Choke Canyon

On paper, Choke Canyon—what a title!—looks as though it might be an excuse for some campy fun. Get a load of the plot:

A modern-day cowboy-scientist (Stephen Collins) has a huge high-tech research lab somehow contained within a mesa in the Southwest. Place called (yup) Choke Canyon.

For some insane reason, probably geophysical (a term I use because I’m not quite sure what it means), the canyon area serves as a kind of nature’s tuning fork—or nature’s lightning rod—well, all this cosmic energy gets zapped down in there somehow. Collins realizes that this discovery could mean the end of fuel consumption as we know it, and bring peace and prosperity to all the peoples of the world.

Sounds like he’s nuttier than a Mr. Goodbar, but the movie asks us to take this seriously. Oh yeah, and the only way to prove the theory is to tap in to the cosmic source as Halley’s Comet is passing by, which, as the movie has it, is about to happen.

There’s more. The evil superconglomerate that owns Choke Canyon (Collins is leasing the spot) wants to dump its toxic waste there. They have to get Collins out of the way. They wreck his computers, ruin his home, and insult his horse. And the icy company hatchet man (Lance Henriksen, the android from Aliens) sends a paid thug (Bo Svenson) to rub out Collins personally.

But don’t count the cowpoke out. He kidnaps the daughter of the conglomerate’s chief executive officer and insists that his computers be put back in time for the comet’s arrival.

Some of this sounds like fun, right? It’s not. Director Chuck Bail prods things along, but he’ s obviously waiting for the big stuntman’s-heaven finale, in which Collins’ helicopter, carrying a tank of toxic waste, is chased across Utah by the bad guys in the biplane. There’s some flashy stunt flying here, and the film perks up, but it’s too late the save the show.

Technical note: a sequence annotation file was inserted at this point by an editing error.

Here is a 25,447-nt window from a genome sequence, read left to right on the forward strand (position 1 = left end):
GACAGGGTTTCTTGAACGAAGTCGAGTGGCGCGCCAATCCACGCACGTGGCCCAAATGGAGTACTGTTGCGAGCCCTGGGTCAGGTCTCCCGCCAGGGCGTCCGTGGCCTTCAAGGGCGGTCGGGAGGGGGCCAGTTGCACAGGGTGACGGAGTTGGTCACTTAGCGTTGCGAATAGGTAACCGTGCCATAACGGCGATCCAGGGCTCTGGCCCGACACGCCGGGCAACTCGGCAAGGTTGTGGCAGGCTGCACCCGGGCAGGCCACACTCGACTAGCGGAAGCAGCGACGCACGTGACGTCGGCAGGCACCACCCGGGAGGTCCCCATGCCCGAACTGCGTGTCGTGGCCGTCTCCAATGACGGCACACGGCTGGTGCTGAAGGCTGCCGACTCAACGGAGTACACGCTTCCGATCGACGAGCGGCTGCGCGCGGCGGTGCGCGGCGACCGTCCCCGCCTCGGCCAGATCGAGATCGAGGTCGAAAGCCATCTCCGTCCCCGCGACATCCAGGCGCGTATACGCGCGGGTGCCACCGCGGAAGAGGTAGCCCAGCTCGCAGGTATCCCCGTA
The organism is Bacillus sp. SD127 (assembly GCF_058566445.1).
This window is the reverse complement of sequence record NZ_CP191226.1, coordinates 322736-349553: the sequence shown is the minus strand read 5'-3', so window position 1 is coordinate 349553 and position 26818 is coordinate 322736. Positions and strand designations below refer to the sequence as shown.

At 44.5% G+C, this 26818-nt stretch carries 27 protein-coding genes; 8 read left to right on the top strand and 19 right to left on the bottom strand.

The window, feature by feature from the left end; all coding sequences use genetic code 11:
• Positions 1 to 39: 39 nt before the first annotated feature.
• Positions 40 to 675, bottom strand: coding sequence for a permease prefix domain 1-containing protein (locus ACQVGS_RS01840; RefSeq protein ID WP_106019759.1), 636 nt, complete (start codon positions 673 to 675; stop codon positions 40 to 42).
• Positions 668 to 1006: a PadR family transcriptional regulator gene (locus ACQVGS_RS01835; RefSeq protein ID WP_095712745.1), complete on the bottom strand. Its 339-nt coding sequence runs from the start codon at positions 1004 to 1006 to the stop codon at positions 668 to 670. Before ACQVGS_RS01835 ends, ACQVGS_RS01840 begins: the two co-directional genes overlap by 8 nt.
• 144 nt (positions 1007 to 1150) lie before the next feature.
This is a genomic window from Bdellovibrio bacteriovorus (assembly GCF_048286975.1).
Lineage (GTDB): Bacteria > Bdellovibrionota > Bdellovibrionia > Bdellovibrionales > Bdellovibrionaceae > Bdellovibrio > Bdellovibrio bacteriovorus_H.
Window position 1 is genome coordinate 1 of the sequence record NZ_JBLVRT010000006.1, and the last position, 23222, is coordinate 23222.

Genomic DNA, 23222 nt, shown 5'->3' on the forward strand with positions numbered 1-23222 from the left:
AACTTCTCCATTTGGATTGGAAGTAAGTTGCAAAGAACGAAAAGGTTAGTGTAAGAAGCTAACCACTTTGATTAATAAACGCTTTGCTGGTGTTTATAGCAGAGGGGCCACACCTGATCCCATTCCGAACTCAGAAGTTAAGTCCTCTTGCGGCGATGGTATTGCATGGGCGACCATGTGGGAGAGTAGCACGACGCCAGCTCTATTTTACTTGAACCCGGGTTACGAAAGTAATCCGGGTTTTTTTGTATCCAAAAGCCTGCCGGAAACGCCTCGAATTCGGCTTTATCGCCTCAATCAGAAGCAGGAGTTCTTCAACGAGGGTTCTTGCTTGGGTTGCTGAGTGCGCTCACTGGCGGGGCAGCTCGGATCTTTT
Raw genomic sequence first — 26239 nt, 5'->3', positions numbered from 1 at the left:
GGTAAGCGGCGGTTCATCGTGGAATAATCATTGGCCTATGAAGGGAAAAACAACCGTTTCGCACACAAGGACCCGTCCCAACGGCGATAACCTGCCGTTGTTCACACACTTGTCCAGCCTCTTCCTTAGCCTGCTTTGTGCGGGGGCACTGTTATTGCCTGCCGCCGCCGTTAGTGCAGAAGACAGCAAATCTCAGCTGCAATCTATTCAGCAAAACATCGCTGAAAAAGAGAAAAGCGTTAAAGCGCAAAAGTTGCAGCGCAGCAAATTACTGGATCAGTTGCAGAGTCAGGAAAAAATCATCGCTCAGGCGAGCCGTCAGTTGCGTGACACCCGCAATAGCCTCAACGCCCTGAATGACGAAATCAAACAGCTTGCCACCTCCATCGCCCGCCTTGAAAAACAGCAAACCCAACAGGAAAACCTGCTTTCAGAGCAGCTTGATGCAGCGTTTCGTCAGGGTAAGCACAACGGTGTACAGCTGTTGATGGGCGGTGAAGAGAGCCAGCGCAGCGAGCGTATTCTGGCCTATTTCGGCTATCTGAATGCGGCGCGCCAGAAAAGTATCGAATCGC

The blond, dimpled-all-over Collins is no longer the dashing young actor on the verge of becoming a star. (Remember Star Trek—The Motion Picture?) He’s actually better with age, although he does walk around a lot with a “Why couldn’t I have played Indiana Jones?” look on his face. The answer to that question is provided by his barely registered presence during this film.

First published in the Herald, September 1, 1986

All that, and Halley’s Comet, too? Henriksen and Svenson as the bad guys? You wonder how it could miss. Chuck Bail was a veteran stunt guy and actor who also directed Cleopatra Jones and the Casino of Gold and The Gumball Rally.

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